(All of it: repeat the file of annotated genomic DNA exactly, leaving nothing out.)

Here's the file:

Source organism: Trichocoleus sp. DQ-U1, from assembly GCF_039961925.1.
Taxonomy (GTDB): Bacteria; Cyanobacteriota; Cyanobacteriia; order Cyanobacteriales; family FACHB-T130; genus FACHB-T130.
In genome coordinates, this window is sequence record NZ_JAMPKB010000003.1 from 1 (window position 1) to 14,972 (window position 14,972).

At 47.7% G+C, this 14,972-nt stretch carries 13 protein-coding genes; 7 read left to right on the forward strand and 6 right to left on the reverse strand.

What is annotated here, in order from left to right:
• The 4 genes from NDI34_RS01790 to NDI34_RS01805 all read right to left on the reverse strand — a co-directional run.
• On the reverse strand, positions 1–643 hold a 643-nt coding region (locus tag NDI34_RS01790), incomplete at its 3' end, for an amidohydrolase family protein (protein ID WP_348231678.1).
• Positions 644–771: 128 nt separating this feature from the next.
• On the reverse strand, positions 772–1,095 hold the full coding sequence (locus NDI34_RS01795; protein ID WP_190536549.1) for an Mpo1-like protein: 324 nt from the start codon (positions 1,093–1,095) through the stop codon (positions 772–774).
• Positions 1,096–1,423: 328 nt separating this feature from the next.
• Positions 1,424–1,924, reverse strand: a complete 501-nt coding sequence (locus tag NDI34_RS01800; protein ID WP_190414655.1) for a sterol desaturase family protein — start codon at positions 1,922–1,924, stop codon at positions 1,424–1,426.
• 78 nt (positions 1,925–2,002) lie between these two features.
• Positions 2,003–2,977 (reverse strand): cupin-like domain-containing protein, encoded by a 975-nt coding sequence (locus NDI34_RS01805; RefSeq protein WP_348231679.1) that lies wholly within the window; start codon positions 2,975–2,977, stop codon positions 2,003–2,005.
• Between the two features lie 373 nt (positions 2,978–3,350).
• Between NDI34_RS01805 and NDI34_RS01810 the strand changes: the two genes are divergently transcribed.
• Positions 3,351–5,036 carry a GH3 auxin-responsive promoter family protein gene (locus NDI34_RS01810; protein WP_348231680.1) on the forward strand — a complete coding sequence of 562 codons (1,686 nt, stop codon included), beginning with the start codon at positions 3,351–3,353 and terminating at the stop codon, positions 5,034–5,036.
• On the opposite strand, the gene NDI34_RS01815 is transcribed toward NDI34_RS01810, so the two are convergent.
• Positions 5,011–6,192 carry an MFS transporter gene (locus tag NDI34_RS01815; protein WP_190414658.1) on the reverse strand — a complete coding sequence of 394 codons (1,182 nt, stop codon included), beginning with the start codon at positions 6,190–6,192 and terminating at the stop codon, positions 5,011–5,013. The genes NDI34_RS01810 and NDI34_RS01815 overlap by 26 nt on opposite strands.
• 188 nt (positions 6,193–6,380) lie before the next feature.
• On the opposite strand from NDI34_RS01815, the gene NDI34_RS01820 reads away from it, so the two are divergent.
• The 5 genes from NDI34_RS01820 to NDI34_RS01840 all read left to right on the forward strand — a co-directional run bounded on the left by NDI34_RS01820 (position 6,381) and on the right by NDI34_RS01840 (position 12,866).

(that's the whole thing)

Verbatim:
Source organism: Trichocoleus sp. DQ-U1, from assembly GCF_039961925.1.
Taxonomy (GTDB): Bacteria; Cyanobacteriota; Cyanobacteriia; order Cyanobacteriales; family FACHB-T130; genus FACHB-T130.
In genome coordinates, this window is sequence record NZ_JAMPKB010000003.1 from 1 (window position 1) to 14,972 (window position 14,972).

At 47.7% G+C, this 14,972-nt stretch carries 13 protein-coding genes; 7 read left to right on the forward strand and 6 right to left on the reverse strand.

What is annotated here, in order from left to right:
• The 4 genes from NDI34_RS01790 to NDI34_RS01805 all read right to left on the reverse strand — a co-directional run.
• On the reverse strand, positions 1–643 hold a 643-nt coding region (locus tag NDI34_RS01790), incomplete at its 3' end, for an amidohydrolase family protein (protein ID WP_348231678.1).
• Positions 644–771: 128 nt separating this feature from the next.
• On the reverse strand, positions 772–1,095 hold the full coding sequence (locus NDI34_RS01795; protein ID WP_190536549.1) for an Mpo1-like protein: 324 nt from the start codon (positions 1,093–1,095) through the stop codon (positions 772–774).
• Positions 1,096–1,423: 328 nt separating this feature from the next.
• Positions 1,424–1,924, reverse strand: a complete 501-nt coding sequence (locus tag NDI34_RS01800; protein ID WP_190414655.1) for a sterol desaturase family protein — start codon at positions 1,922–1,924, stop codon at positions 1,424–1,426.
• 78 nt (positions 1,925–2,002) lie between these two features.
• Positions 2,003–2,977 (reverse strand): cupin-like domain-containing protein, encoded by a 975-nt coding sequence (locus NDI34_RS01805; RefSeq protein WP_348231679.1) that lies wholly within the window; start codon positions 2,975–2,977, stop codon positions 2,003–2,005.
• Between the two features lie 373 nt (positions 2,978–3,350).
• Between NDI34_RS01805 and NDI34_RS01810 the strand changes: the two genes are divergently transcribed.
• Positions 3,351–5,036 carry a GH3 auxin-responsive promoter family protein gene (locus NDI34_RS01810; protein WP_348231680.1) on the forward strand — a complete coding sequence of 562 codons (1,686 nt, stop codon included), beginning with the start codon at positions 3,351–3,353 and terminating at the stop codon, positions 5,034–5,036.
• On the opposite strand, the gene NDI34_RS01815 is transcribed toward NDI34_RS01810, so the two are convergent.
• Positions 5,011–6,192 carry an MFS transporter gene (locus tag NDI34_RS01815; protein WP_190414658.1) on the reverse strand — a complete coding sequence of 394 codons (1,182 nt, stop codon included), beginning with the start codon at positions 6,190–6,192 and terminating at the stop codon, positions 5,011–5,013. The genes NDI34_RS01810 and NDI34_RS01815 overlap by 26 nt on opposite strands.
• 188 nt (positions 6,193–6,380) lie before the next feature.
• On the opposite strand from NDI34_RS01815, the gene NDI34_RS01820 reads away from it, so the two are divergent.
• The 5 genes from NDI34_RS01820 to NDI34_RS01840 all read left to right on the forward strand — a co-directional run bounded on the left by NDI34_RS01820 (position 6,381) and on the right by NDI34_RS01840 (position 12,866).